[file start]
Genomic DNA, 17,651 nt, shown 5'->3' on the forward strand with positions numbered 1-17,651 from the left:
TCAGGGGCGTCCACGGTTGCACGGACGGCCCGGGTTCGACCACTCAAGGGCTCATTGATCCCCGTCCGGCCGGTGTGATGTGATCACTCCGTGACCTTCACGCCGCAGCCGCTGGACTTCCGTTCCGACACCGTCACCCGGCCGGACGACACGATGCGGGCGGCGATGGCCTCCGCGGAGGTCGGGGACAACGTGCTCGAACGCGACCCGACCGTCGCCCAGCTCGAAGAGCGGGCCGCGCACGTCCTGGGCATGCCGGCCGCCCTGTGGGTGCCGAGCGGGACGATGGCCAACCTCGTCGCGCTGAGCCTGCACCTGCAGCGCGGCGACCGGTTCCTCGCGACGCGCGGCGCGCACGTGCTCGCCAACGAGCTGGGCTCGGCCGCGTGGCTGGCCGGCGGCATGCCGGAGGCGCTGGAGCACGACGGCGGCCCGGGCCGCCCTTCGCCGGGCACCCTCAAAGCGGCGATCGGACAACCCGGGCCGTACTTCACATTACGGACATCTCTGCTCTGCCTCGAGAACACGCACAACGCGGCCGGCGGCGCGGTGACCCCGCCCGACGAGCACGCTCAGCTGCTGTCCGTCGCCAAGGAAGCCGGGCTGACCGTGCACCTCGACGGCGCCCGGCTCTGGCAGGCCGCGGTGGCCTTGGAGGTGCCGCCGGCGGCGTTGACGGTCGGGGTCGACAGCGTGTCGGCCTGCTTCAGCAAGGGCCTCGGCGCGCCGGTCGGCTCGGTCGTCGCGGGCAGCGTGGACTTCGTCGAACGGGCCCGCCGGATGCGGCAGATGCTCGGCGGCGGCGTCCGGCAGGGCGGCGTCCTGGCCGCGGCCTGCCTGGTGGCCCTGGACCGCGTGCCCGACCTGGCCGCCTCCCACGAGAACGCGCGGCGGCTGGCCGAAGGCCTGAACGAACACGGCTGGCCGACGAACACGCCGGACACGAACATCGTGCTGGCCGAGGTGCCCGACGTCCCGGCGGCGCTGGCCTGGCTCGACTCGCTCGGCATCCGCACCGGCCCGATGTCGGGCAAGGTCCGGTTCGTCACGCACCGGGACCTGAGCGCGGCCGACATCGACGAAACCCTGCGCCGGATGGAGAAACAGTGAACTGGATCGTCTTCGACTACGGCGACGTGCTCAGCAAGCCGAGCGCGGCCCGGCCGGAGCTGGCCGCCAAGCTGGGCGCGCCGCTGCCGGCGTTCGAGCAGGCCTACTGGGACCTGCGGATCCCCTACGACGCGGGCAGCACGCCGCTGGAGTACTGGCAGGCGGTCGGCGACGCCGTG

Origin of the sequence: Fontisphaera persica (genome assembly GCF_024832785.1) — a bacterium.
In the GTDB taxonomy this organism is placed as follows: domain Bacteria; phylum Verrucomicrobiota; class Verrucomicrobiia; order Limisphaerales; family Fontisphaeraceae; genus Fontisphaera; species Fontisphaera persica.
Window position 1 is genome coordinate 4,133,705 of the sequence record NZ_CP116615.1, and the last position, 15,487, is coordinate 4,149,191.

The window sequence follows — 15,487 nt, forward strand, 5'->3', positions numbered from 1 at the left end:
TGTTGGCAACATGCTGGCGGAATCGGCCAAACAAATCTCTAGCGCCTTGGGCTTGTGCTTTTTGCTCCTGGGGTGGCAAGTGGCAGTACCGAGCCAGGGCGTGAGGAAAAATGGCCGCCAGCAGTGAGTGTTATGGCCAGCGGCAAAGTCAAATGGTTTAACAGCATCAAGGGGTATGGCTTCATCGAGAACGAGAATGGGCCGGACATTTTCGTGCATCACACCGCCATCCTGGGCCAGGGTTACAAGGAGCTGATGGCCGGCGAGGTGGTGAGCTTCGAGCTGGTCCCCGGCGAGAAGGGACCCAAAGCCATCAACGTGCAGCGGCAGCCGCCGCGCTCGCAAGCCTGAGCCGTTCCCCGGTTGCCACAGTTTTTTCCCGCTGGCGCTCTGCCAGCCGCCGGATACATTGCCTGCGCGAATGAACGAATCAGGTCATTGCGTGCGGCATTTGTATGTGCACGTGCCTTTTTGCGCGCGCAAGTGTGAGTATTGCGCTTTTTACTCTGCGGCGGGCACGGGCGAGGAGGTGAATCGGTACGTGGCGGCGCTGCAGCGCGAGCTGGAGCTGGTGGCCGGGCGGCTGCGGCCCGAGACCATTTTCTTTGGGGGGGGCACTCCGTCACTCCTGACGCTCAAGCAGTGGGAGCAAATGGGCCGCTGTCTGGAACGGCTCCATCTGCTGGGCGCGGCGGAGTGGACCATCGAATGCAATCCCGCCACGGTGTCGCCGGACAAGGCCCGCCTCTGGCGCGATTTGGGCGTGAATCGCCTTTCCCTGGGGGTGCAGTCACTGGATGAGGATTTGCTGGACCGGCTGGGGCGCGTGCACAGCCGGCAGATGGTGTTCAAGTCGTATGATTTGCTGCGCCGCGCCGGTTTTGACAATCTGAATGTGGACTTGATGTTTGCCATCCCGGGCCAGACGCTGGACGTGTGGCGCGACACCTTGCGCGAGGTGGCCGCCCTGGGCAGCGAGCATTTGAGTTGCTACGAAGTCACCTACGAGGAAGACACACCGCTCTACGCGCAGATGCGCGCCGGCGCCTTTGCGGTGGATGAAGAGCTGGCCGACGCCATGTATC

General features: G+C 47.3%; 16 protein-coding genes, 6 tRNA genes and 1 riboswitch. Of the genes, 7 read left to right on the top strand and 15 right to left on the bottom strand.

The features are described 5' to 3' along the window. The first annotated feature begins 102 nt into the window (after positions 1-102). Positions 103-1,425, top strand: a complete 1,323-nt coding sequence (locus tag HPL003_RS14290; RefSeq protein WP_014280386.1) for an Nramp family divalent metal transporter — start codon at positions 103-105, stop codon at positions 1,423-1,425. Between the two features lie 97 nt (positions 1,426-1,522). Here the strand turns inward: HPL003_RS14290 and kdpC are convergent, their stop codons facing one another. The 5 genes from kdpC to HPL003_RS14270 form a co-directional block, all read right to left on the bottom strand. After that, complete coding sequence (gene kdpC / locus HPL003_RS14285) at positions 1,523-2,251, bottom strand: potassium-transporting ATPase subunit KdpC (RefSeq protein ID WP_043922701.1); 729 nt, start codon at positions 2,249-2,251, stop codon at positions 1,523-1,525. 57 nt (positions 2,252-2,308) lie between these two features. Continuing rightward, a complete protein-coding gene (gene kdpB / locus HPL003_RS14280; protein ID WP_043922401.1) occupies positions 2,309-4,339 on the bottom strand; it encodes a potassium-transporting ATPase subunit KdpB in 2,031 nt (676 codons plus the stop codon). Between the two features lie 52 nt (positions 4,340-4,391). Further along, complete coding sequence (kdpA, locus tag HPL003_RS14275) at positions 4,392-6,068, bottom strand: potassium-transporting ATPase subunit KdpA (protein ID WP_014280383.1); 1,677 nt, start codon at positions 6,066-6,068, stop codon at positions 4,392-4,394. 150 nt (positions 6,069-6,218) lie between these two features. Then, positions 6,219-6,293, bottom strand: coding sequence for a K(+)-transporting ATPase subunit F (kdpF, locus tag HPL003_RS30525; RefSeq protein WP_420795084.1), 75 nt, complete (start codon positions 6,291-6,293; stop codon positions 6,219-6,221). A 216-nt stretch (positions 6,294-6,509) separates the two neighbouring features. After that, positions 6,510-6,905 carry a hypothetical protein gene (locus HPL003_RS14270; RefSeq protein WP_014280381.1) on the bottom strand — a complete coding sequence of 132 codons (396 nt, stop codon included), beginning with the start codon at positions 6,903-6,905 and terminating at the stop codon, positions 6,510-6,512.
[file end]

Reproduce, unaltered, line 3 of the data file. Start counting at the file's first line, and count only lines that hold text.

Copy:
Origin of the sequence: Fontisphaera persica (genome assembly GCF_024832785.1) — a bacterium.